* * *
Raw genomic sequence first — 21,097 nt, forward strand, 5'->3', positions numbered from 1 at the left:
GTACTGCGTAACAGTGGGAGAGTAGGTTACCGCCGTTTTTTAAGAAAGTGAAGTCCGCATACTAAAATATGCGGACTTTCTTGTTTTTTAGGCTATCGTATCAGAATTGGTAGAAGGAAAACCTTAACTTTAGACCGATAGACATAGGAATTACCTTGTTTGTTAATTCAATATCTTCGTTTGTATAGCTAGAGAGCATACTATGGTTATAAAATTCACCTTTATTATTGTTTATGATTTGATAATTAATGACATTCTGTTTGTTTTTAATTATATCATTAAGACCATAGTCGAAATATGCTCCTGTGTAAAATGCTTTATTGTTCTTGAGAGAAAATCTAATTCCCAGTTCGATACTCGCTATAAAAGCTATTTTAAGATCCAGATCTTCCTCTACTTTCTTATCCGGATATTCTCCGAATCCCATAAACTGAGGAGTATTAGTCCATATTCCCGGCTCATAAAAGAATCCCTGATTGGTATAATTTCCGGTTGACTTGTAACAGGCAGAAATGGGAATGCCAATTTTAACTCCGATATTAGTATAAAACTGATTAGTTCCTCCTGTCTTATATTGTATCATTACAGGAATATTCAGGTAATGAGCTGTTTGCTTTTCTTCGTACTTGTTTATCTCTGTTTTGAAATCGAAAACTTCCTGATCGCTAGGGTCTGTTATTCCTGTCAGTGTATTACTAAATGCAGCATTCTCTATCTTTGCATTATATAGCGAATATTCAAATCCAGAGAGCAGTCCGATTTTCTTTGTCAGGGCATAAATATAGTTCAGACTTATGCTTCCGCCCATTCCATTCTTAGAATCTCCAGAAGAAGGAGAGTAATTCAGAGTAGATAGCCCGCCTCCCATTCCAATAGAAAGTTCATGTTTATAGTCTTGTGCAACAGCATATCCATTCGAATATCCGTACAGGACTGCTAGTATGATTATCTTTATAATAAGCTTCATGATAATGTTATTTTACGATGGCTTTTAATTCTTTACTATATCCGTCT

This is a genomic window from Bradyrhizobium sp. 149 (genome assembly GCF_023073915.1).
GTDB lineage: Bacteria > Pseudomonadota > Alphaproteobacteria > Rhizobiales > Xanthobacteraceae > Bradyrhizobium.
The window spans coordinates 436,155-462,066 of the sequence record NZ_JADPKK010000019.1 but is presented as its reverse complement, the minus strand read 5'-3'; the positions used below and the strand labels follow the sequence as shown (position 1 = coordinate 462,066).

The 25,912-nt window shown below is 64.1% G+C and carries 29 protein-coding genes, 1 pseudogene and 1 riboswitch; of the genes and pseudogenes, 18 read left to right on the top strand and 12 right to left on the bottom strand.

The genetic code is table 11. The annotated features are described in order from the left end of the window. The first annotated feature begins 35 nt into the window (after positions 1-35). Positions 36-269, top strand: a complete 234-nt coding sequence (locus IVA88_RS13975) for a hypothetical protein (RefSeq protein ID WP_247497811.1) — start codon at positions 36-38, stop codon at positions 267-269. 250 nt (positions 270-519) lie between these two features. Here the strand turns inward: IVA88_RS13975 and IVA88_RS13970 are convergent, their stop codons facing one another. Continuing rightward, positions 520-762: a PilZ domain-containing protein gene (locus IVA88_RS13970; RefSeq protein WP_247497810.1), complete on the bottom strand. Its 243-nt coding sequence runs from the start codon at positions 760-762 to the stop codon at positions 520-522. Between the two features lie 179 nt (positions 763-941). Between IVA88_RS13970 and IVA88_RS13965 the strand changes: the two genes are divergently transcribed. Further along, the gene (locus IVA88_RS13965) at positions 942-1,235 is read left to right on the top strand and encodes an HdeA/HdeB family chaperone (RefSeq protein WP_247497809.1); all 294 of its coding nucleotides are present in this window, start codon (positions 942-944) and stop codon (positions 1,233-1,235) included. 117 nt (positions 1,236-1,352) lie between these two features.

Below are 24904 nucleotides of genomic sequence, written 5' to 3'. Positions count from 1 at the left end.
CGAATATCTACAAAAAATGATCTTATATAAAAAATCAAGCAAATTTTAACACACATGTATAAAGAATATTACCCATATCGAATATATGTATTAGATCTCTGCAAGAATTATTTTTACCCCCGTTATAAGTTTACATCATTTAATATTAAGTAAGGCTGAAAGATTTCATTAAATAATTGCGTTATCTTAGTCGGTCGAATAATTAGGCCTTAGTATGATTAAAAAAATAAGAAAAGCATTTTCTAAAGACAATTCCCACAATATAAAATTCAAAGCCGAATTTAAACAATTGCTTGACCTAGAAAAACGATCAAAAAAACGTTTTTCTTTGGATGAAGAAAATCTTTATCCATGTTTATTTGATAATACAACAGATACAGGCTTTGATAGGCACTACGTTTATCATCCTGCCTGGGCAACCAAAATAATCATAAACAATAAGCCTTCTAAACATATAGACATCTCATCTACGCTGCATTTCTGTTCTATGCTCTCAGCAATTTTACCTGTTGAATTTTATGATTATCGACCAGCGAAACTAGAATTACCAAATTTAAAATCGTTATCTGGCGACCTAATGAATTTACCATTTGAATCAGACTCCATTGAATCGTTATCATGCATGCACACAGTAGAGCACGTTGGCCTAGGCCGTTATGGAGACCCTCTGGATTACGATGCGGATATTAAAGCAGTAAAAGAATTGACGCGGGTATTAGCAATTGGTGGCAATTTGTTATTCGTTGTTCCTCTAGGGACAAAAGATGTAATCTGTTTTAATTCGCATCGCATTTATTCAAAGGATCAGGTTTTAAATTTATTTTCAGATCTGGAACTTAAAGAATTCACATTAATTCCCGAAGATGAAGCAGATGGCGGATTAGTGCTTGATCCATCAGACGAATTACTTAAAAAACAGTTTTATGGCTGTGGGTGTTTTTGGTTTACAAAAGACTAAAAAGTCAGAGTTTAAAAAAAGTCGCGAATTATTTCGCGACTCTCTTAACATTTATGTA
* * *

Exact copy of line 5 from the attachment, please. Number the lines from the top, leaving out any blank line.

The window spans coordinates 436,155-462,066 of the sequence record NZ_JADPKK010000019.1 but is presented as its reverse complement, the minus strand read 5'-3'; the positions used below and the strand labels follow the sequence as shown (position 1 = coordinate 462,066).